Yearly checkups screen for mental health

As the COVID-19 pandemic continues, it’s important to continue monitoring the mental health of children.

Since the beginning of the COVID-19 pandemic, children and families have been working through a new, difficult normal. Depending on a child’s situation, there was a lot to be stressed about: completing school at home, isolation from friends and other family, missing big milestones, parents having financial issues due to the pandemic. It’s more important than ever to pay attention to the mental health of our children –– a great way to do this is a yearly checkup with a pediatrician.

Long-term stress can be detrimental for a child’s physical and mental health

Learning resilience and how to cope with tough situations is a crucial part of child development. When feeling stressed or threatened, the body responds by increasing the heart rate, blood pressure and releasing hormones related to stress, such as cortisol. Our bodies are not meant to be in the physically demanding “fight or flight” stress response for long periods of time.

More severe and longer-lasting difficulties, called adverse childhood experiences (ACEs), such as the death of a loved one, natural disasters or events such as the COVID-19 pandemic, physical or emotional abuse, etc., all can cause issues for a child’s long-term physical and mental health. The more ACEs a child encounters, especially when triggered by multiple sources over time, can cause children to be more at risk for conditions such as heart disease, diabetes, substance abuse and depression as they age. However, a child’s stress response and exposure to ACEs often can be eased by supportive relationships with family and friends, and learning age-appropriate coping strategies.

“The pandemic has been a difficult experience for families,” said Katy Hopkins, Ph.D., licensed psychologist with Norton Children’s Medical Group, affiliated with the UofL School of Medicine. “Children’s stress is often intensified by not just what it going on in their lives, but their caregivers’ lives as well. Parents need to check in with themselves, too. Ask yourself, ‘What coping mechanisms am I using and showing my kids? Am I modeling resilience?’”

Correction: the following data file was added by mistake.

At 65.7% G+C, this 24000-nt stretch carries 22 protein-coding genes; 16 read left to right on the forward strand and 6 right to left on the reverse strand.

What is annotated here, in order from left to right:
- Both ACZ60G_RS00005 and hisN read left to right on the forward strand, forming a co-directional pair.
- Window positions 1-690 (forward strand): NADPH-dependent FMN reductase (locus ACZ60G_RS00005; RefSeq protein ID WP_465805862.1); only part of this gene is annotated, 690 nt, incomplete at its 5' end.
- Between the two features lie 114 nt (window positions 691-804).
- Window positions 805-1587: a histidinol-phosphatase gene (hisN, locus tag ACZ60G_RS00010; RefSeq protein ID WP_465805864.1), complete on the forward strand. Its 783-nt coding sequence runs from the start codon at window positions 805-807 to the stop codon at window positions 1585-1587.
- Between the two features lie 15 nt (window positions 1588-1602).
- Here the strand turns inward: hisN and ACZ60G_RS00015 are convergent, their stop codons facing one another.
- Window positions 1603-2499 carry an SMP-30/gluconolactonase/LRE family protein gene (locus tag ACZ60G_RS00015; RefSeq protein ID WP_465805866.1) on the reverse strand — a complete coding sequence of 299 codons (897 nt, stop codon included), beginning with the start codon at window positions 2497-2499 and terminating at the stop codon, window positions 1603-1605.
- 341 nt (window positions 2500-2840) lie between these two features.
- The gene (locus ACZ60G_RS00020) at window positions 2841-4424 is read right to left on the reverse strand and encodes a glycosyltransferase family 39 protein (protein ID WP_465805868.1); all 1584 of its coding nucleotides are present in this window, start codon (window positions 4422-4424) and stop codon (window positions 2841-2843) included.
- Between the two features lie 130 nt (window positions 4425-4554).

As the pandemic continues, parents should continue to watch for signs of stress and depression. The Centers for Disease Control and Prevention (CDC) Morbidity and Mortality Weekly Report published a study in October 2020 showing that between April and October 2020, mental health related visits to emergency rooms were up from 2019 by 24% for ages 5 to 11, and up 31% for children ages 12 to 17. The CDC emphasized the importance of monitoring children’s mental health and promoting coping and resilience skills.

Norton Children’s Medical Group

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When to get help for your child’s stress

The American Academy of Pediatrics (AAP) recommends universal screenings for depression. The recommendations include screening at least once a year for children ages 12 and up. The screening should take place during a yearly checkup, sports physical or another appointment.

All Norton Children’s Medical Group practices administer depression screenings starting at age 11. The screenings include a form for the patient to fill out, which the provider then reviews.

“Your child’s pediatrician is a good person to go to if you’re concerned your child is stressed or has regressed at any point during the pandemic,” Dr. Hopkins said. “They can help direct you to care or services that the child or family may need.”